Many media discussions nowadays seem to hinge on the answer to the above question.
To support the idea that there is no single Islam, some point to the varied behavior of Muslims and the contradictory aspects of the Qur’an (tolerant verses as against totalitarian verses). Other analysts claim such contradictions are resolved by the Qur’an itself, and point to the Qur’an’s own doctrine of abrogation (Qur’an 2:106 and 16:101). Thus many Muslim scholars of Islam teach that the militant and totalitarian verses produced later in Muhammad’s career abrogate (cancel) the tolerant verses produced earlier in his career. From that point of view, there are no real contradictions and in the end only one Islam, the totalitarian, final, perfected Islam.
However, Bill Warner, who runs the Center for the Study of Political Islam, balances against the doctrine of abrogation a contrary perspective: many Muslims take everything in the Qur’an as eternally true. Warner concludes that Islam is dualistic, not logically consistent. A Muslim can believe two contradictory things at once, so long as the contradiction is present in the Qur’an. From that point of view, while the doctrine of abrogation does to some extent resolve contradictions, it is simultaneously true that it doesn’t — that the whole Qur’an, including both sides of any contradictions in it, is considered by Muslims eternally true. Allah is so dictatorially all powerful that he is not bound by anything, not even logic.
But having found the Qur’an at least somewhat contradictory and dualistic, does Warner stop there? Does he claim there is no single Islam? No. That would be too imprecise an answer. Warner comes out of a scientific background, and tries to drill down into the details. He takes a statistical approach, and looks at the trilogy of core Islamic texts — Qur’an, Hadith, Sira — quantitatively, asking how much of the trilogy is tolerant and peaceful, versus how much is totalitarian and violent. He finds that the percentage of tolerant statements is quite small, of totalitarian statements quite large. So although he doesn’t say there is one Islam, he does find an overwhelmingly predominant form of Islam. For example, in the most canonical hadith collection, Sahih al-Bukhari, Warner finds that over 98% of jihad hadiths refer to violent jihad. This confirms historian Bernard Lewis’ similar contention that in the core Islamic texts, “jihad” almost always means military jihad to defend or expand Muslim power.
So Warner’s view, by getting into specifics, really goes beyond the imprecise alternatives: Islam is One/Islam is Many.
Another perspective that influences the debate about this question is what might be called the “decontructionist” view. Even if you don’t know what the philosophy of “deconstruction” is, there’s a good chance its claims have seeped to some extent into your consciousness by a sort of cultural osmosis. The deconstructionist viewpoint is that a text can be interpreted in an infinite number of ways and can mean just about anything.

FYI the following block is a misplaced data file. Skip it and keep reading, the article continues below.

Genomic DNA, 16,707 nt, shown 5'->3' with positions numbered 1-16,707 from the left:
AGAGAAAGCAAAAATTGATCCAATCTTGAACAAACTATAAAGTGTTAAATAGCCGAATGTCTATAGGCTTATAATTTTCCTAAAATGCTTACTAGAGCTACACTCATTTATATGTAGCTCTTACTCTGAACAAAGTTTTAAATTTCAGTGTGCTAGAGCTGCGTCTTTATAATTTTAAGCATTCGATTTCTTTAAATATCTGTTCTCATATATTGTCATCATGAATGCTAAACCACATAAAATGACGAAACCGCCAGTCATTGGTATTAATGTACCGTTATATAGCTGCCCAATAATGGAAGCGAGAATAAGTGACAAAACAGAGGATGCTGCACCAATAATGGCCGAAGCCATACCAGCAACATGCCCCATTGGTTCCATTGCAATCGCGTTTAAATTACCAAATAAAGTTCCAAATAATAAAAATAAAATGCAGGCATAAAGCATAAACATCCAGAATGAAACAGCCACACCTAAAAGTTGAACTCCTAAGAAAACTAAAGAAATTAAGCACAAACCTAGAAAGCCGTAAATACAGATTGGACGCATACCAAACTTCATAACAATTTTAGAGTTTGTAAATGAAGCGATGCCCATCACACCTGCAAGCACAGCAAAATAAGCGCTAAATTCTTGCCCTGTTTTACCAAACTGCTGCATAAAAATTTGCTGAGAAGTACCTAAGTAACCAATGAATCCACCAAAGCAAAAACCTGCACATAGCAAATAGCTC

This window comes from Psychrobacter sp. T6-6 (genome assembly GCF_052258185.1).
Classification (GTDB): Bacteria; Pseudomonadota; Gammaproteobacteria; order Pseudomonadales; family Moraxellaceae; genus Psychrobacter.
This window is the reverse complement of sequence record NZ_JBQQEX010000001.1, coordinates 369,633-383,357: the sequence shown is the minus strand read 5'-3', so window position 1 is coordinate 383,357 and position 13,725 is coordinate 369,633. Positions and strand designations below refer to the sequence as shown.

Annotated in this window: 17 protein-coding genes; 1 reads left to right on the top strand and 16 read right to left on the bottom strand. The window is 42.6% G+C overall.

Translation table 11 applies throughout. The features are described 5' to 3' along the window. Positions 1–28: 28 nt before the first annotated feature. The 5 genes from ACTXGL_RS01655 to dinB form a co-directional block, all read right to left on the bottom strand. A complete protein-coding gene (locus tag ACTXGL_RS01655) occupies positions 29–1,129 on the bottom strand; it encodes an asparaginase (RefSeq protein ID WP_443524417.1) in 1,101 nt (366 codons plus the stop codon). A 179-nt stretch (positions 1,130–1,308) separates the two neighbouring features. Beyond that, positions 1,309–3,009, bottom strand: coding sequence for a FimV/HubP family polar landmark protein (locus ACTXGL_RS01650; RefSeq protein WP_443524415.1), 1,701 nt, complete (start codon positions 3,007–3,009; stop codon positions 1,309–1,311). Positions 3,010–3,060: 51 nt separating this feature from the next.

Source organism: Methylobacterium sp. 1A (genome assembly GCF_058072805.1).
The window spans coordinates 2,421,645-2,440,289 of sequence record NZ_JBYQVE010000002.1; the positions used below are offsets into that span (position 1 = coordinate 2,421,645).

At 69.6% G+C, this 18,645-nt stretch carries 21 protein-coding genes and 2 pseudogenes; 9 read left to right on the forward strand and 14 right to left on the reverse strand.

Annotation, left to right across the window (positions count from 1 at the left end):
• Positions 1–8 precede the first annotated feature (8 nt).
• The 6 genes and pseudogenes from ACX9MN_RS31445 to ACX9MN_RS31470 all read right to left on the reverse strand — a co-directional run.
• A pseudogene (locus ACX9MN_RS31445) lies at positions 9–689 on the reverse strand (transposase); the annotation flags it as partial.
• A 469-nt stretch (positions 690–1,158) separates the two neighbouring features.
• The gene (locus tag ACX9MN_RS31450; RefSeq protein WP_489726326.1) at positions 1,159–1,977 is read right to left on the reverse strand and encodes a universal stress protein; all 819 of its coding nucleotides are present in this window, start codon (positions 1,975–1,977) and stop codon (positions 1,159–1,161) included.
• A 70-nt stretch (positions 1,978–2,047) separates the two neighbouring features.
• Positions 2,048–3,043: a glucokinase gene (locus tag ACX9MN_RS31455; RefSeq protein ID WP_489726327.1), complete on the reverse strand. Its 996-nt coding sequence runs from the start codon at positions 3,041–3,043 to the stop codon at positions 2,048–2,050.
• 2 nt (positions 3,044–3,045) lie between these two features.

The more one thinks about that claim, however, the more it seems a gross exaggeration. While texts have elasticity of meaning to varying degrees, such elasticity is hardly infinite, and that is even more true with texts that are not largely poetic or mythical in content. The Qur’an, Hadith, and Sira are full of quite literal statements and commands. Because of that, Islam’s texts and past history have virtually always steered most interpretation into fairly similar and fairly definite grooves. Islam is not whatever one wants it to be. It is a rather definite historical reality. Many years ago, the eminent historian Bernard Lewis wrote of Islam’s inherent totalitarianism.
So we should not go to the deconstructionist extreme of suggesting that anything can mean anything. While Lewis Carroll or some other fantasist might be able to treat Islam’s core texts as almost a blank slate on which one could write just about any meaning whatever, the people who most seriously and religiously approach Islam’s texts generally go by what the texts actually say. Minor ambiguities of meaning dispersed throughout those texts do not erase their clear overall thrust.
So is there one Islam? Are there many Islams? The answer is much closer to the first alternative, though the second has some validity. The bottom line is that, despite real diversity among Muslims globally, there are also overwhelming commonalities of interpretation worldwide, as numerous international polls of Muslim opinion have shown. While there are many liberal Muslims, totalitarianism, to one degree or another, is and always has been the majority interpretation. It is no accident that the core Islamic region of the world has the worst human rights record of any region on the globe: Islam’s core texts, despite some vagaries, at bottom teach an expansionist theocratic totalitarian program.